This argues that working mothers ultimately do worse in the job market by choice. The author, Daniel Indiviglio, says that the different results are largely attributable to freely made choices, rather than gender.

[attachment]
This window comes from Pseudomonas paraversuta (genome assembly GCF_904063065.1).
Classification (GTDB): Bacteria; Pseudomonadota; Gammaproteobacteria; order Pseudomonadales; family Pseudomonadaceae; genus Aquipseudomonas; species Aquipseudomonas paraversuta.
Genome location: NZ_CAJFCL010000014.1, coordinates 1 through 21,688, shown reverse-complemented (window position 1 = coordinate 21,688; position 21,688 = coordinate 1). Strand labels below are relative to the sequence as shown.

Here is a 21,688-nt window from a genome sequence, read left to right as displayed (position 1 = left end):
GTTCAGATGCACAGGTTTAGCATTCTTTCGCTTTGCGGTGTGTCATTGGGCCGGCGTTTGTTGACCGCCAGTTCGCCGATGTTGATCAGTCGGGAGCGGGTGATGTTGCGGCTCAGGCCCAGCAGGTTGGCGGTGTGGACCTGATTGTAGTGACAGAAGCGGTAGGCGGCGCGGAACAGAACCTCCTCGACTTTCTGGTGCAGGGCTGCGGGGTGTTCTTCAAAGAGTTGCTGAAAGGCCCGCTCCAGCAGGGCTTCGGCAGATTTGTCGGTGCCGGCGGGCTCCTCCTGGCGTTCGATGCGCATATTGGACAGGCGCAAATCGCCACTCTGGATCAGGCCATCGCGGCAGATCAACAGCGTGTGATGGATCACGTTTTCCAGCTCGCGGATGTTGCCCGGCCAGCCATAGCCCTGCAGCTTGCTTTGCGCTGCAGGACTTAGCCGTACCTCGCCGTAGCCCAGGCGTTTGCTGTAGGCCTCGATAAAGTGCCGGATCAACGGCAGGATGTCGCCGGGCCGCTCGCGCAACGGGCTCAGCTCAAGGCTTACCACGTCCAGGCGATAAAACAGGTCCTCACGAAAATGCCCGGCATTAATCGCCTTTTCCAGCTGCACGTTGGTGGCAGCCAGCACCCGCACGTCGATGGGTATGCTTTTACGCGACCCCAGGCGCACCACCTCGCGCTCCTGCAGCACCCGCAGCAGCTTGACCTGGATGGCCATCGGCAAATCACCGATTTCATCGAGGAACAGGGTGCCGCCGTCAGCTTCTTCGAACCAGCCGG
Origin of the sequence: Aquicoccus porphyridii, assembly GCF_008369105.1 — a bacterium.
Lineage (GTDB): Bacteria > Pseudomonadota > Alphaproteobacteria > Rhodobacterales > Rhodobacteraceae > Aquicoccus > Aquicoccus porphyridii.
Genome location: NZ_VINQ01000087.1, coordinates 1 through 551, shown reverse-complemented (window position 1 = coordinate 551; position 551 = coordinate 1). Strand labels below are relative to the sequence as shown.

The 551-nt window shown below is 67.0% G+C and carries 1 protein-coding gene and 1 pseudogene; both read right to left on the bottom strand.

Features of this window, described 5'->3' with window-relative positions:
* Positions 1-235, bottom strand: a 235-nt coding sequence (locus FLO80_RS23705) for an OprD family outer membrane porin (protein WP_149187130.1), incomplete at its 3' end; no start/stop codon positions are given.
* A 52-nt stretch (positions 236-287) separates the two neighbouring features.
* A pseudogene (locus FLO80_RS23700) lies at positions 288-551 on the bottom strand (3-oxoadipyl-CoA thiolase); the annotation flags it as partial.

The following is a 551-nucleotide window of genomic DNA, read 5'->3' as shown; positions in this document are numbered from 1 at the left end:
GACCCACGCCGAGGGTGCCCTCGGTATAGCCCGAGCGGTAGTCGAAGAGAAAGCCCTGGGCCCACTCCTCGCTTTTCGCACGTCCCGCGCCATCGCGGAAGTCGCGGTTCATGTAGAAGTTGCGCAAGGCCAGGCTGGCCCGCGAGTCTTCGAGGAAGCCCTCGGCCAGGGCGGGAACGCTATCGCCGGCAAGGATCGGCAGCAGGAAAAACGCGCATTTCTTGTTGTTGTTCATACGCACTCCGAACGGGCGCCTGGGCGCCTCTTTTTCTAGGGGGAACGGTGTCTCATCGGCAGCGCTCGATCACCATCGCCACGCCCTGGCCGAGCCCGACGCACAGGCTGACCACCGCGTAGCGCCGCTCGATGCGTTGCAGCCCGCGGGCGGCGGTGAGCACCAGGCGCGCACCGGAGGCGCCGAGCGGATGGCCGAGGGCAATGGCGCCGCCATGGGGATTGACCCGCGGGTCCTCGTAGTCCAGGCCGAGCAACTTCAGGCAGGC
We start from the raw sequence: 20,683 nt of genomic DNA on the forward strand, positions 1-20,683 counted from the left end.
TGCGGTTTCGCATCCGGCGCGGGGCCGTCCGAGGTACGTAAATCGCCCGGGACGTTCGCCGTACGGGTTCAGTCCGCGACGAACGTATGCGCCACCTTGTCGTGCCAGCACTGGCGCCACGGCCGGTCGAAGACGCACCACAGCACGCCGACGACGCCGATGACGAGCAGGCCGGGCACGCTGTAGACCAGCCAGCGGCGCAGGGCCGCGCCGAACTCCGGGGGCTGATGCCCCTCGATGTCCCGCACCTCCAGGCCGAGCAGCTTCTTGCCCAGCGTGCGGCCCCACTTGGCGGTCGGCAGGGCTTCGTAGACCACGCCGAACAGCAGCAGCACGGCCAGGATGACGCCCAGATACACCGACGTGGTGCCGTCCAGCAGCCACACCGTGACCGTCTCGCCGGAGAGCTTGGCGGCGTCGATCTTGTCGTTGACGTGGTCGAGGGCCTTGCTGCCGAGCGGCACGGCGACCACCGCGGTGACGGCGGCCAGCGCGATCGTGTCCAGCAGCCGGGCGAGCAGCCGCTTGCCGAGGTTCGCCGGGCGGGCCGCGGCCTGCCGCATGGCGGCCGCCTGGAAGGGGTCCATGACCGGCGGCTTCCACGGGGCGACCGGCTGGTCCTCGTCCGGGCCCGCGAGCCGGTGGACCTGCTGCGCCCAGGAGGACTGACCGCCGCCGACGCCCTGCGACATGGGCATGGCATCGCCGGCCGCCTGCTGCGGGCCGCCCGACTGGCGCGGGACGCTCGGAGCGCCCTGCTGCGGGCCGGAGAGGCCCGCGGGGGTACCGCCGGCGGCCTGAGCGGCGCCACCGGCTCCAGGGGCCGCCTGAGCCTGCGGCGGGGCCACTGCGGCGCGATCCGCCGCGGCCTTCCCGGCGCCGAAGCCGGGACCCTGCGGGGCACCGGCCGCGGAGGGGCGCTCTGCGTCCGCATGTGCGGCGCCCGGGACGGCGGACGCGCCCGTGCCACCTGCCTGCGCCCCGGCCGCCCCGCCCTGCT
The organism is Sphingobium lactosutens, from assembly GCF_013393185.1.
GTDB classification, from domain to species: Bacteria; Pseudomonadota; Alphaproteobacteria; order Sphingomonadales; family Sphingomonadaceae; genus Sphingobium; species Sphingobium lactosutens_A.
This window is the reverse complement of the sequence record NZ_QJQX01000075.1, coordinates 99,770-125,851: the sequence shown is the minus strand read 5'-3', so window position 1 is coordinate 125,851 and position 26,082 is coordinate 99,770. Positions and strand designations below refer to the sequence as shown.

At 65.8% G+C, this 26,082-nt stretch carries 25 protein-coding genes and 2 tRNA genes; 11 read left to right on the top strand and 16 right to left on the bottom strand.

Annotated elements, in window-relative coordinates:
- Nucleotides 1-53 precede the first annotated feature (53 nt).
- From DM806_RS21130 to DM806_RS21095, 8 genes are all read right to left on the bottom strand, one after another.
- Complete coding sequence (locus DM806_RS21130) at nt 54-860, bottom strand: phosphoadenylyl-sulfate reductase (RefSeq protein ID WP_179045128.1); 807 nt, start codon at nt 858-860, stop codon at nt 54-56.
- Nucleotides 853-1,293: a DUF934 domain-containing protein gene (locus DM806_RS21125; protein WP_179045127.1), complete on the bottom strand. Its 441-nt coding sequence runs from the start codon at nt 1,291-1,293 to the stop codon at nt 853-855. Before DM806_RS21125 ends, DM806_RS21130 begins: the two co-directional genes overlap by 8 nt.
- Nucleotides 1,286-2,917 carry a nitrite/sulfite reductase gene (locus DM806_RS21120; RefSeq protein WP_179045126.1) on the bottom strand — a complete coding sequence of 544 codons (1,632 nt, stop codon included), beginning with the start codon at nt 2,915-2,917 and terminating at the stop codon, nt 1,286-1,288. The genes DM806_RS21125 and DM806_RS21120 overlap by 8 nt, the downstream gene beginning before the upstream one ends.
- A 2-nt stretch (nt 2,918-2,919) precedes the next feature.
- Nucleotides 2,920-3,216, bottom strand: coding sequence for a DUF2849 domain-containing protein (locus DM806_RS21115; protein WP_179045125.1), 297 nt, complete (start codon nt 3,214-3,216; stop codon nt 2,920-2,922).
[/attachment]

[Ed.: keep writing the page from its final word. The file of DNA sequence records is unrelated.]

But, he ignores the lingering social effects of female discrimination over the years. Women are still socialized into the roles they used to inhabit and out of the roles they are now technically free to seize. There are still social forces that push women from brains to beauty, from positions of leadership to positions of care, from assertiveness to gracefulness. The point is not that society pushes them towards something bad or less noble, or that many women wouldn’t choose those roles anyway. The point is that society shouldn’t push, and when it does, it deprives women of choices. It’s unfair, and we become the instruments of that unfairness when we fail to stop inappropriate social pressure. We accomplished a lot to rid our laws and formal systems of discrimination. But, informal social teachings, outmoded ideals and conflicting values have huge social effects. That’s a major reason why gender is still a fair and important distinction in our society. It’s the reason Indiviglio’s wrong.